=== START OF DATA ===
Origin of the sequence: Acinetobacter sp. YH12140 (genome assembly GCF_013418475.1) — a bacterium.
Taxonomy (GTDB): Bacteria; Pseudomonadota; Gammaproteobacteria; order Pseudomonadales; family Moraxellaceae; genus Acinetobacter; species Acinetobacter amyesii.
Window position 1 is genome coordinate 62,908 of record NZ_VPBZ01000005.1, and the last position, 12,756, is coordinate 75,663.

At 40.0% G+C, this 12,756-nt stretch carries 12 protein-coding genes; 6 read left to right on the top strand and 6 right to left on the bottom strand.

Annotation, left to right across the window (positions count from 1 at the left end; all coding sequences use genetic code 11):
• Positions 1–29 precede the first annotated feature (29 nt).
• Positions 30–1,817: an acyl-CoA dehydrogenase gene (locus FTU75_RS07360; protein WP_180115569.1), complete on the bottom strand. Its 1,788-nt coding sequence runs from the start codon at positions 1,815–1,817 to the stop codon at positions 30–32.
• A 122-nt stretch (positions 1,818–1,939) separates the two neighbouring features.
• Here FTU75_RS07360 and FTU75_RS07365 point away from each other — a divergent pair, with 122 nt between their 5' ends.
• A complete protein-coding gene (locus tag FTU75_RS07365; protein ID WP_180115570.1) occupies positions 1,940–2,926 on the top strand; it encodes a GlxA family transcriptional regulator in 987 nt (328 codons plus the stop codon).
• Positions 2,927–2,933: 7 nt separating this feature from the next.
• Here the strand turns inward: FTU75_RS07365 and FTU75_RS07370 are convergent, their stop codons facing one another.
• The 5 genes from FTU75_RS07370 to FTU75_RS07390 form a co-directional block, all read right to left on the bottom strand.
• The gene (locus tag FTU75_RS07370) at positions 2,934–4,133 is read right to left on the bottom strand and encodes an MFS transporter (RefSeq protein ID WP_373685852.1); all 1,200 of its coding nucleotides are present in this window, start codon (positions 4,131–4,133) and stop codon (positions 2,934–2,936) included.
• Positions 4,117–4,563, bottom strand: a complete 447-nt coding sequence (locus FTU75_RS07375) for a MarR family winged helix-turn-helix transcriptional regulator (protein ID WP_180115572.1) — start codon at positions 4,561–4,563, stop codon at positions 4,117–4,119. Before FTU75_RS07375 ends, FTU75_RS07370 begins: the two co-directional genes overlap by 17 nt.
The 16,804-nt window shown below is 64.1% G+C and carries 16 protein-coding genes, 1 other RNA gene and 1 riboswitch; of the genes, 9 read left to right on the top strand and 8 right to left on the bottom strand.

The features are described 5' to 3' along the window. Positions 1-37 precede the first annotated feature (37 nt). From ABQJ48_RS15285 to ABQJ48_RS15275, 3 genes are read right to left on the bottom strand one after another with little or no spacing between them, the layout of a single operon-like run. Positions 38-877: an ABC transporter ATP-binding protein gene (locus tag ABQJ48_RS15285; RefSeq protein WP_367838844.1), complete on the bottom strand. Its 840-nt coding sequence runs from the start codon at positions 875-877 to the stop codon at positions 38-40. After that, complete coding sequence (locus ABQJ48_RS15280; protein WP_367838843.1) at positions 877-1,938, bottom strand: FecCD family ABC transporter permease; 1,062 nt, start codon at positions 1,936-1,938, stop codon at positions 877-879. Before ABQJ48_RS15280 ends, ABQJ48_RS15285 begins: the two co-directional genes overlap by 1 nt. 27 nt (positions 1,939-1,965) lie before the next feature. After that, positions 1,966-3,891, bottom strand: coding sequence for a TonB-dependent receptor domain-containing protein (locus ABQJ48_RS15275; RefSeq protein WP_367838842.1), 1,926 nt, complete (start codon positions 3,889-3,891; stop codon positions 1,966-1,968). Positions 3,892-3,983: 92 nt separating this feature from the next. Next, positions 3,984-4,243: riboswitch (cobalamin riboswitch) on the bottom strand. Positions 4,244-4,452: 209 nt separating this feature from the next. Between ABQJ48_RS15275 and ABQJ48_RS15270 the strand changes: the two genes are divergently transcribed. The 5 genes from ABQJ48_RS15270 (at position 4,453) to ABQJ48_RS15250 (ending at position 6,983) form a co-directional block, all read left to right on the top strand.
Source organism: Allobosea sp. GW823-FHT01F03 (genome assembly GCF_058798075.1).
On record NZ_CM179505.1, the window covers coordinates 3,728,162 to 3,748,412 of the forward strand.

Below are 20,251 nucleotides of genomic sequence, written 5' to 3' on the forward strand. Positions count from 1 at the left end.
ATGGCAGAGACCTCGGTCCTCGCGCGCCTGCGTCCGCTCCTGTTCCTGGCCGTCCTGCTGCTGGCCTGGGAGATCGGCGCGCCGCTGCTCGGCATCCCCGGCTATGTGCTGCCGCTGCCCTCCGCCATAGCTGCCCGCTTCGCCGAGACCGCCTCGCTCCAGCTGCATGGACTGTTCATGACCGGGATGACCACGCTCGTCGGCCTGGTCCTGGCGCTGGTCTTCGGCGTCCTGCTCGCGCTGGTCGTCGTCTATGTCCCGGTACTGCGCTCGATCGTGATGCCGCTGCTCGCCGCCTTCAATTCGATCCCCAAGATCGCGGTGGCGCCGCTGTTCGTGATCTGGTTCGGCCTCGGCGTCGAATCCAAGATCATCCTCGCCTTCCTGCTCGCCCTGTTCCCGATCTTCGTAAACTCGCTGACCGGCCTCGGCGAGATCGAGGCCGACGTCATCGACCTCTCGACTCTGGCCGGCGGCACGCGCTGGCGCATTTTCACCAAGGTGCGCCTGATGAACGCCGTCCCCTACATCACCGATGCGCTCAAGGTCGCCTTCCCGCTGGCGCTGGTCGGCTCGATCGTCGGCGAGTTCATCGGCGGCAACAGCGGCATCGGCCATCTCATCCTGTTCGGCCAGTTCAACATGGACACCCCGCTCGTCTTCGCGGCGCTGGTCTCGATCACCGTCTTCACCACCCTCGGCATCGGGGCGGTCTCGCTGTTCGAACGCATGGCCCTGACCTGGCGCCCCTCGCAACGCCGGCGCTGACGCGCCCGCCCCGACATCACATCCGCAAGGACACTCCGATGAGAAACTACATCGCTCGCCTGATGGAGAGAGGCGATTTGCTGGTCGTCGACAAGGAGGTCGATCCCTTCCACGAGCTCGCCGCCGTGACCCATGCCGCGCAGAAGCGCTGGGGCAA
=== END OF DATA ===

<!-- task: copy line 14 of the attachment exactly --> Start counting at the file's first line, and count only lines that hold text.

• The gene (locus tag FTU75_RS07370) at positions 2,934–4,133 is read right to left on the bottom strand and encodes an MFS transporter (RefSeq protein ID WP_373685852.1); all 1,200 of its coding nucleotides are present in this window, start codon (positions 4,131–4,133) and stop codon (positions 2,934–2,936) included.